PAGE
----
Darfield had hoped to keep second place but crashed out at home to Wath, thanks to a crucial third-wicket partnership between Rob Barlow (53) and Will Cooper (45) enabling Wath to reach 160, before bowling Darfield out for 84 as Sam Whitlam took 4-9.
Elsecar took full advantage of Darfield’s slip, comfortably overtaking Conisbrough’s very respectable 221, in which everyone got starts but none more than Michael Blakemore’s 40. Elsecar’s Paul Cummins (89) and Ainsley Swallow (82*) showed them how, with a match-winning partnership of 131 to take them to 222-4 with three overs to spare.
Tickhill similarly overwhelmed Kexborough, who were going along well until Alex Rowland took 4-8 in five overs. Their 152 proved too few and Tickhill motored through, winning by six wickets.
Whiston had an even more comfortable stroll against Rotherham Town, James Martin (50), Matthew Burton and Richard Spurr getting some welcome batting practice in 222-9 and Tom Bolland took 5-30 as Rotherham disintegrated for 70.
Meanwhile, at the top, Hallam predictably beat Collegiate by seven wickets, Joe Cooper taking 4-34 in Collegiate’s 138-9 and Will Hale 52 as Hallam won with 17 overs to spare. And, at the bottom, Houghton Main bowled Coal Aston out for 122 (Tom Griffin 64, Callum Honeyman 6-31) then knocked off the runs for two down in 19 overs (Khurram Javed 76*).
Next week, the interesting clashes will be the two resurgent teams, Houghton Main v Tickhill, and the two big scorers: Conisbrough v Whiston. Could be fireworks!
A fortnight ago, I wrote about the importance of keeping cricket visible in schools and clubs and on television, so that youngsters experience the rich complexity of the game and the excitement of being absorbed in it. The ECB has a current campaign – Get the Game On – which is all about encouraging clubs and players to focus on playing rather than cancelling and to raise the profile of the game in their communities.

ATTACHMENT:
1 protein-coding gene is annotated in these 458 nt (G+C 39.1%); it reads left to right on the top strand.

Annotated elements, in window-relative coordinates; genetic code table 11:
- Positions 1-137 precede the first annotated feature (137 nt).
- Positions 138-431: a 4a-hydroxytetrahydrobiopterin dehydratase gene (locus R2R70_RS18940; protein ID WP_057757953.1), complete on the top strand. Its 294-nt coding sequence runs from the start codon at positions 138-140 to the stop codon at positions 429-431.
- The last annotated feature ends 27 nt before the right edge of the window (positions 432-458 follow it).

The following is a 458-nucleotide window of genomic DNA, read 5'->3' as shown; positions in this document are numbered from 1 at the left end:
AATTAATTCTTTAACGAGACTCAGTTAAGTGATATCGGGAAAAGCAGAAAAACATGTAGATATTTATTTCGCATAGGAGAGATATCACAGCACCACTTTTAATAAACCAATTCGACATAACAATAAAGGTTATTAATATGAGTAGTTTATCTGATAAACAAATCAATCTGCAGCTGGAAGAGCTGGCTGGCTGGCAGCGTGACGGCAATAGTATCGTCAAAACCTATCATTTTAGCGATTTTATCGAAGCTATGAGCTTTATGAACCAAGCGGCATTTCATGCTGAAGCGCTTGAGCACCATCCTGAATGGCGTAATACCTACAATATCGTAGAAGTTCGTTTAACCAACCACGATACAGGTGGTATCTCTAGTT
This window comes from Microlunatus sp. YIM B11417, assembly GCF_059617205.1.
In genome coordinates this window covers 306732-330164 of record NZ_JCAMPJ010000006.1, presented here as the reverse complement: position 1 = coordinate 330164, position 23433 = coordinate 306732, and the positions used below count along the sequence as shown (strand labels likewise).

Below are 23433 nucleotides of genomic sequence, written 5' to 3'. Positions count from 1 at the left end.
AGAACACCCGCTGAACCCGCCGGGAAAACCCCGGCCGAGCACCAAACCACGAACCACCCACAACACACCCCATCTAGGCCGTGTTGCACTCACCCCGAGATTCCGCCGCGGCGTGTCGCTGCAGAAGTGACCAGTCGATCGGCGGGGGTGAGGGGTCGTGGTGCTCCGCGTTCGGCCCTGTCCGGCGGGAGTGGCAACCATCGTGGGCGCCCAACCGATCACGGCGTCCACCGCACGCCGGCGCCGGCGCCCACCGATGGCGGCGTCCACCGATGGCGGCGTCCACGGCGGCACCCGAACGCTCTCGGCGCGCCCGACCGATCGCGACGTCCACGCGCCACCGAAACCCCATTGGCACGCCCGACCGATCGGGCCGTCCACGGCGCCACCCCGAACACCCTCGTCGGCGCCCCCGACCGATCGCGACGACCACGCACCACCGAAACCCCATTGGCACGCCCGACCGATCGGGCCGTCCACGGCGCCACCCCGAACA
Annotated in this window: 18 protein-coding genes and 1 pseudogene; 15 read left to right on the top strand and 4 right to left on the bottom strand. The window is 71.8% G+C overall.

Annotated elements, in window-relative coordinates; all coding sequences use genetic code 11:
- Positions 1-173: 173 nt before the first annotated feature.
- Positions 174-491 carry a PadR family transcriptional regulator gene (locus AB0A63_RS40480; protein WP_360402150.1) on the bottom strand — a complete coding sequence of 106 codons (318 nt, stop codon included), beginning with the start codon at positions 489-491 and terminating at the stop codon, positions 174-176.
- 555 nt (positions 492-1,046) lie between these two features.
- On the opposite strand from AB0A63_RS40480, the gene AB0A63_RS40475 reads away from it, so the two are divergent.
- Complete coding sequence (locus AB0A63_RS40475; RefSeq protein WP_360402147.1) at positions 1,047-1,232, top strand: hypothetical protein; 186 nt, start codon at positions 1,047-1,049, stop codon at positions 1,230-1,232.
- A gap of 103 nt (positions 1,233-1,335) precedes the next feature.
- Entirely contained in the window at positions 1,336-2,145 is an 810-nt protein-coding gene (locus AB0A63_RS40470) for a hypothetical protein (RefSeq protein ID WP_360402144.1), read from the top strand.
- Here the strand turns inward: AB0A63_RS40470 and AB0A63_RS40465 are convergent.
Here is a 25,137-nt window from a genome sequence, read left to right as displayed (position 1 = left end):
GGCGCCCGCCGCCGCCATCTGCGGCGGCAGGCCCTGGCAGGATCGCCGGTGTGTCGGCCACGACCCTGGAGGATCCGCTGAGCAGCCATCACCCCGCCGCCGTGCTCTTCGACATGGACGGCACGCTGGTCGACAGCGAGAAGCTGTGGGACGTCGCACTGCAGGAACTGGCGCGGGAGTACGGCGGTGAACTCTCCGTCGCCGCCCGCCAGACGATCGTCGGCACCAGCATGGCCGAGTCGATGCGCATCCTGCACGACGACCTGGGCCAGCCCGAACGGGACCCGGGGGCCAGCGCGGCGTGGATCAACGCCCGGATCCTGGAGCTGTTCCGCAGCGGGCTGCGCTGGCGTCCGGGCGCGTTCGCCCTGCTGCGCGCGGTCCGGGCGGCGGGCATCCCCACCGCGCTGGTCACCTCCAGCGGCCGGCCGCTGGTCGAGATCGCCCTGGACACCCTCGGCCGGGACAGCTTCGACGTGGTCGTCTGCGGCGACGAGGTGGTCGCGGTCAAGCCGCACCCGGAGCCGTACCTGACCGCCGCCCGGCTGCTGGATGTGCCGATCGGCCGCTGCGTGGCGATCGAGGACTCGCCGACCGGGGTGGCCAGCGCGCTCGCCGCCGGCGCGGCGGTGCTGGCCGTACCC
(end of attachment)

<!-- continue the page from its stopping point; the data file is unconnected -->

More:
There’s a certain irony in this, given that it was the same ECB that sold its birthright on the national coverage of cricket by the BBC to Sky for vast millions which has enabled them to fund campaigns such as these to attract children and young adults who once watched Test cricket on’t telly all summer for free and then went out to imitate Freddie or Viv in the streets and parks.
This week we also saw another use of the money – the Chance to Shine scheme – where the ECB, working with clubs, sends coaches in to primary schools to run cricket sessions with Y5 children, culminating in fantastic Kwik Cricket soft ball tournaments, run by clubs, where schools compete to send boys’ and girls’ team champions to the Sheffield finals. We had four schools and 130 children at our club this week loving the sunshine and a day out and their enjoyment of what was for so many a new sport, with hopefully some coming back regularly to join our juniors.
I’ve heard some clubs complain that schools don’t send them ready-formed players anymore, but what are they doing? Schools are the centre of our communities. Clubs must work with them to raise not just their own profile, but that of the game itself.